P.S. I am not trying to convince Frank. He is a hopeless believer. Bless his heart.
Frank
8:04PM FEB 25TH 2014
Of course you're not trying to convince me . . . see, unlike you I actually have college and graduate degrees in the relevant sciences . . . . in three different fields, in fact . . . . so you must seem just a little out of sorts . . . . . why don't you just cite your peer-reviewed scientific paper with your name on it demonstrating all models used in climate change research are wrong . . . . what, don't have one . . . . of course you don't . . . . . when FoxNoise is the bible and basis for your science denial, well, that's just so . . . .

Pathetic . . . .

Oh, and here are just a few of the actual scientific statements on man's role in Climate Change by national and international scientific organization (or as John Paul prefers to spin them all, "fantastical musings", since he can't cite a single one in his favor, as "no scientific body of national or international standing (has) rejected the findings of human-induced effects on climate change"):

2003-2013 - American Geophysical Union. "Human‐induced climate change requires urgent action. Humanity is the major influence on the global climate change observed over the past 50 years. Rapid societal responses can significantly lessen negative outcomes."

2004 - American Chemical Society. "Comprehensive scientific assessments of our current and potential future climates clearly indicate that climate change is real, largely attributable to emissions from human activities, and potentially a very serious problem."

2005 - U.S. National Academy of Sciences. "The scientific understanding of climate change is now sufficiently clear to justify taking steps to reduce the amount of greenhouse gases in the atmosphere."

2006 - American Association for the Advancement of Science. "The scientific evidence is clear: global climate change caused by human activities is occurring now, and it is a growing threat to society."

2007 - American Physical Society. "The evidence is incontrovertible: Global warming is occurring. If no mitigating actions are taken, significant disruptions in the Earth’s physical and ecological systems, social systems, security and human health are likely to occur. We must reduce emissions of greenhouse gases beginning now."

2010 - The Geological Society of America. "The Geological Society of America (GSA) concurs with assessments by the National Academies of Science (2005), the National Research Council (2006), and the Intergovernmental Panel on Climate Change (IPCC, 2007) that global climate has warmed and that human activities (mainly greenhouse‐gas emissions) account for most of the warming since the middle 1900s."

2012 - American Meteorological Society. "It is clear from extensive scientific evidence that the dominant cause of the rapid change in climate of the past half century is human-induced increases in the amount of atmospheric greenhouse gases, including carbon dioxide (CO2), chlorofluorocarbons, methane, and nitrous oxide." . . .

Still in denial, aren't you . . . . and attempting to spread more of your easily discounted politics of the "Big Lie" . . . . .

Pathetic . . . .
John Paul Jones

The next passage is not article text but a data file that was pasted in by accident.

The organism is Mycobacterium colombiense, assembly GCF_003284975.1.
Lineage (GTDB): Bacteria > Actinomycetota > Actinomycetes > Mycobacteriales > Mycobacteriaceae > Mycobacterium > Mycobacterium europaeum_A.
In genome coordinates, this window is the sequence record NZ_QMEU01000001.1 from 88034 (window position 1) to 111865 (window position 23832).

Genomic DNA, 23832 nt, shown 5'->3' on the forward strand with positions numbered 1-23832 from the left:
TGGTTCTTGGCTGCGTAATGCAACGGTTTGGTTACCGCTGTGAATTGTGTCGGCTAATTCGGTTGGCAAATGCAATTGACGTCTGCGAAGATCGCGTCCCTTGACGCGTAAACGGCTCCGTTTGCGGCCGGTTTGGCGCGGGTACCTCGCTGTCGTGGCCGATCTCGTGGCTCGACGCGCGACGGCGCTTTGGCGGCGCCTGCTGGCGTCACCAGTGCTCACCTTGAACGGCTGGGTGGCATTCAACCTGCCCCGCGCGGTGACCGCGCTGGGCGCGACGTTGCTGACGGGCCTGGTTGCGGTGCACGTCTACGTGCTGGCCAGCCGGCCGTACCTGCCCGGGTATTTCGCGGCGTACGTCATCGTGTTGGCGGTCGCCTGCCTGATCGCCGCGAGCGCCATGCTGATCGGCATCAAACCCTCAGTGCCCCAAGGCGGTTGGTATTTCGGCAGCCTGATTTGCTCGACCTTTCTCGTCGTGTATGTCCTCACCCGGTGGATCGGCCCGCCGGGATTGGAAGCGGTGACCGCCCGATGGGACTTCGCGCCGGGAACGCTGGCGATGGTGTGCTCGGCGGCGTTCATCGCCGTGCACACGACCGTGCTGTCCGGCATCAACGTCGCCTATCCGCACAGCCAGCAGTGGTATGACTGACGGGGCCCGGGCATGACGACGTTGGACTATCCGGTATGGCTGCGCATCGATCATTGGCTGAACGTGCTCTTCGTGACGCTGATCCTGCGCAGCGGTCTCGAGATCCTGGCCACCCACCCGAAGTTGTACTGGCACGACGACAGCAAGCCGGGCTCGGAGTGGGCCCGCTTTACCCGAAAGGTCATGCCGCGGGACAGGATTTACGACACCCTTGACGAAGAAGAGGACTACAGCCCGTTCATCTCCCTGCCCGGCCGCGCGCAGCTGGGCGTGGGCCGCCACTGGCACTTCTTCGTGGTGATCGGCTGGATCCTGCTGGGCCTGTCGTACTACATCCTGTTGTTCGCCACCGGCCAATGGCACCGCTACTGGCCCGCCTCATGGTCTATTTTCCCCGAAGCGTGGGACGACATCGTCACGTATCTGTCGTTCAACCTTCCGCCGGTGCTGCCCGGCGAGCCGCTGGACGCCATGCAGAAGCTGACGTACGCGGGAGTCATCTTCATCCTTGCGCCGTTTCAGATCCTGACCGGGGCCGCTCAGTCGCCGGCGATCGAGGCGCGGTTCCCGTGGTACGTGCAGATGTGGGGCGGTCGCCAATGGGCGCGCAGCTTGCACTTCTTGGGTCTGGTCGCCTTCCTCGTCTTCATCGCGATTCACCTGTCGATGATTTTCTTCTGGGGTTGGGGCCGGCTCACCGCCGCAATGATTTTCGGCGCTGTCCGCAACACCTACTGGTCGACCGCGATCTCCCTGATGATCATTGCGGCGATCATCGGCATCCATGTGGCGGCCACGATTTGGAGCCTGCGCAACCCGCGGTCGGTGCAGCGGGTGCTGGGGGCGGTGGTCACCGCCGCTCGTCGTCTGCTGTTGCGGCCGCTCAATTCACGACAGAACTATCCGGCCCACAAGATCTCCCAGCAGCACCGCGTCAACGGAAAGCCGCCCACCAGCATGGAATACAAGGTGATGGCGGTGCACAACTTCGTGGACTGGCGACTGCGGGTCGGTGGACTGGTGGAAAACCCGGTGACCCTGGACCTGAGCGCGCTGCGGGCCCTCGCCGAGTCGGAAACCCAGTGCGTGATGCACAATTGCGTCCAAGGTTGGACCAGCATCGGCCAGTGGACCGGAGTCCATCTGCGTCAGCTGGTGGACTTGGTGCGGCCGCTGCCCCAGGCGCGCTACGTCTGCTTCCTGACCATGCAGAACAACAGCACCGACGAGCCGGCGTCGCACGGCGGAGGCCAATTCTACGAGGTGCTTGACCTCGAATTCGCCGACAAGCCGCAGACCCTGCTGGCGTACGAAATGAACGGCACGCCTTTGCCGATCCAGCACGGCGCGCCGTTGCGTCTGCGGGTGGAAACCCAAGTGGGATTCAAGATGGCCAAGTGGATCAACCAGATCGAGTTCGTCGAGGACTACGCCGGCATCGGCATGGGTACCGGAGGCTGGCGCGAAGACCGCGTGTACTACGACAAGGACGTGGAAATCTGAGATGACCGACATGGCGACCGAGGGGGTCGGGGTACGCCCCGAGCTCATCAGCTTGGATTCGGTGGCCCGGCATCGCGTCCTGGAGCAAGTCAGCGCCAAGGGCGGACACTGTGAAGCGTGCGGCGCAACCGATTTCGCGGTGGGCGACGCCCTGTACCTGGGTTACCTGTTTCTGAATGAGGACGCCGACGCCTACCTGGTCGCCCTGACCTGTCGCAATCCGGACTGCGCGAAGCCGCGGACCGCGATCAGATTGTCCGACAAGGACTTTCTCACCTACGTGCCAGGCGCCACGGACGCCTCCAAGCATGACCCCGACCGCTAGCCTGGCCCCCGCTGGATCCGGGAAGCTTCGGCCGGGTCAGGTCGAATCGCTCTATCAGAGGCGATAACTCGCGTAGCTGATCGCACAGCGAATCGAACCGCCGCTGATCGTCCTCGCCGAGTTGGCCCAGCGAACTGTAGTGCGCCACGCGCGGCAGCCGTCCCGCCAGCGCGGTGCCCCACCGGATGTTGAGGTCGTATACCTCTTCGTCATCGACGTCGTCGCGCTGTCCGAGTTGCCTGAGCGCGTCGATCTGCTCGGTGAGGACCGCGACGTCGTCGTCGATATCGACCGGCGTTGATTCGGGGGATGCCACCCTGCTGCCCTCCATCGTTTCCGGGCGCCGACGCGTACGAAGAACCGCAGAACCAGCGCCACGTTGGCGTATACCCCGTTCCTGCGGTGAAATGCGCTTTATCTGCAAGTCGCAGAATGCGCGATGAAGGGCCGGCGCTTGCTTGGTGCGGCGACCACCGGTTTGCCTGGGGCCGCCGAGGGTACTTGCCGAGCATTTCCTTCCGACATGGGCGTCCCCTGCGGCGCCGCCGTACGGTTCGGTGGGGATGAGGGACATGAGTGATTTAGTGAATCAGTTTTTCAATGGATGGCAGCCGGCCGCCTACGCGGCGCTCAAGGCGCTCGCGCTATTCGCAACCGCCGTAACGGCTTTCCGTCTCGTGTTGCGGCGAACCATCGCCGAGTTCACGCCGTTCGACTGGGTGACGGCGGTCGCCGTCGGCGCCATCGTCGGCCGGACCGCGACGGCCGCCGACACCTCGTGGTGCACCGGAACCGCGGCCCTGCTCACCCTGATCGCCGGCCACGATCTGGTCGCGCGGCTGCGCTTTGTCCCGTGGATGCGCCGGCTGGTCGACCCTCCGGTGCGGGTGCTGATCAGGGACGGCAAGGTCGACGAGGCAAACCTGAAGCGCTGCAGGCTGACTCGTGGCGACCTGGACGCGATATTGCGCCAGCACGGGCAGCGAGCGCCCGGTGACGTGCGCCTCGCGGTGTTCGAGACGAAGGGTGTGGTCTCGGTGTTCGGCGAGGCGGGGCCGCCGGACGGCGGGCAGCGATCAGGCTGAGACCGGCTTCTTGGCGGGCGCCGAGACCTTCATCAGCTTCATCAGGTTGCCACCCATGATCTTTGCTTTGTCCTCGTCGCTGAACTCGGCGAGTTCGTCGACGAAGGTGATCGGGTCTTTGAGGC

8:09PM FEB 25TH 2014
Oh Frank, there you go copying and pasting again. So are all of those little comments above actually peer reviewed scientific reports with your name on them? No? There is one thing I can say. All of them get their manipulated analysis from the UN IPCC. So I realize that you and the other believers are excited to crush the US economy to satisfy the UN IPCC, and all the billionaires who invest in solutions to the fantisized problem, but the scientists who aren't controlled by the IPCC, and dependent on government grants for their livelihood, can attest that the models you depend on are spectacular failures.
Frank
8:41PM FEB 25TH 2014
Incredible . . . . in your world, scientists don't know anything and are all easily led to obvious political findings (except, of course, for your few deniers) . . . . . sigh . . . . deny, deny, deny . . . . you'd think after awhile you'd learn that time and knowledge will expose this, just like it did about smoking, evolution and the earth circling the sun (although as recent polling shows, an awful lot of your believers still swear the sun revolves around the earth) . . . . they too are science deniers . . .

Pathetic . . .
Frank
11:46AM FEB 25TH 2014
Yes, we've gotten ourselves into quite the excess carbon trap . . .

The issue is whether we move forward and try to wean ourselves away from as much excess carbon production as soon as possible . . . . or continue to delay at moving forward with innovative solutions because some vested interests wish to deny we even have a problem . . . . like they did with the science linking tobacco smoking and cancer, heart disease, etc. . . . .

Oh, and about that Germany comment . . . . yes, you must be right . . . the country that has set itself a goal that 80 percent of its energy will come from renewable sources by 2050 is now totally abandoning that goal, correct . . . . . and it's not like any new coal plant was planned for, what, a decade ago and PREDATES Fukushima (as was Germany's thought out decision to phase out its nuclear power) . . . is that what you mean by your partisan spin about Germany's "hasty and emotional switch away from nuclear power after Fukushima". . . . . yeah, right . . . . why do you right wing commentators persist with easily disproven politics of the "Big Lie" . . . .

Pathetic . . . .
littlemike
10:32PM MAR 1ST 2014
For somebody who loves to repeat the word "Pathetic" so much, Frank is one of the most Pathetic non-thinkers in the Church of the GoreBull Warming religion. The more these religionists try to dismiss logical objections by calling GoreBull Warming "settled science" the more they prove that it is neither settled nor science.
Frank
8:45PM MAR 3RD 2014
I don't get my science from FoxNoise . . . . I actually went out in the field, did my research, published my peer-reviewed scientific papers, and earned my three science degrees in related fields . . . . how about you . . . . published any scientific papers recently or spoken at a national science conference on Climate Change . . . when you have, come back with something intelligent to say . . . . until then, your truthiness denial is clearly . . . .

Pathetic . . . .

. . . . and I just love how I always seem to continually generate and attract the brand new, first time commentators on SSN . . . . you'd think there's a fan club conspiracy involved or something . . . . just sad . . . . . just sad . . .